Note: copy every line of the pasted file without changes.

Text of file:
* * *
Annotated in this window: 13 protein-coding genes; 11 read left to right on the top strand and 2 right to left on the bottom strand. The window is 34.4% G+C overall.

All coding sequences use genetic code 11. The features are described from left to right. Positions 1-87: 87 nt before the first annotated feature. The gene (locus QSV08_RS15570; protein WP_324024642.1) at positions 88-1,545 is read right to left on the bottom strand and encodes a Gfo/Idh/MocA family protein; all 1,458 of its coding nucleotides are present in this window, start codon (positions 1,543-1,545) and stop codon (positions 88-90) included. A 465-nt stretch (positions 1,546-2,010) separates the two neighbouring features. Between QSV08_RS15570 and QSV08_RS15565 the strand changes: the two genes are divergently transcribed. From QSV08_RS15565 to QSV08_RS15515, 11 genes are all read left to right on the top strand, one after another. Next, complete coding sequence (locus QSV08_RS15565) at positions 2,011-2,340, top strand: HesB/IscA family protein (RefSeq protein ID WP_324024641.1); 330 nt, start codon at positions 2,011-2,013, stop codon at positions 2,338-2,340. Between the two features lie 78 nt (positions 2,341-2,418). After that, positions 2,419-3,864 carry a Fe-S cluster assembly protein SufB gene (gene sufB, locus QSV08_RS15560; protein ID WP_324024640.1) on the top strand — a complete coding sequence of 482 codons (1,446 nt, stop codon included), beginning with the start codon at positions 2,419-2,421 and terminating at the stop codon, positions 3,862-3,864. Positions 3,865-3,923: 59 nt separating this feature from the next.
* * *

Annotated in this window: 13 protein-coding genes; 11 read left to right on the top strand and 2 right to left on the bottom strand. The window is 34.4% G+C overall.

All coding sequences use genetic code 11. The features are described from left to right. Positions 1-87: 87 nt before the first annotated feature. The gene (locus QSV08_RS15570; protein WP_324024642.1) at positions 88-1,545 is read right to left on the bottom strand and encodes a Gfo/Idh/MocA family protein; all 1,458 of its coding nucleotides are present in this window, start codon (positions 1,543-1,545) and stop codon (positions 88-90) included. A 465-nt stretch (positions 1,546-2,010) separates the two neighbouring features. Between QSV08_RS15570 and QSV08_RS15565 the strand changes: the two genes are divergently transcribed. From QSV08_RS15565 to QSV08_RS15515, 11 genes are all read left to right on the top strand, one after another. Next, complete coding sequence (locus QSV08_RS15565) at positions 2,011-2,340, top strand: HesB/IscA family protein (RefSeq protein ID WP_324024641.1); 330 nt, start codon at positions 2,011-2,013, stop codon at positions 2,338-2,340. Between the two features lie 78 nt (positions 2,341-2,418). After that, positions 2,419-3,864 carry a Fe-S cluster assembly protein SufB gene (gene sufB, locus QSV08_RS15560; protein ID WP_324024640.1) on the top strand — a complete coding sequence of 482 codons (1,446 nt, stop codon included), beginning with the start codon at positions 2,419-2,421 and terminating at the stop codon, positions 3,862-3,864. Positions 3,865-3,923: 59 nt separating this feature from the next.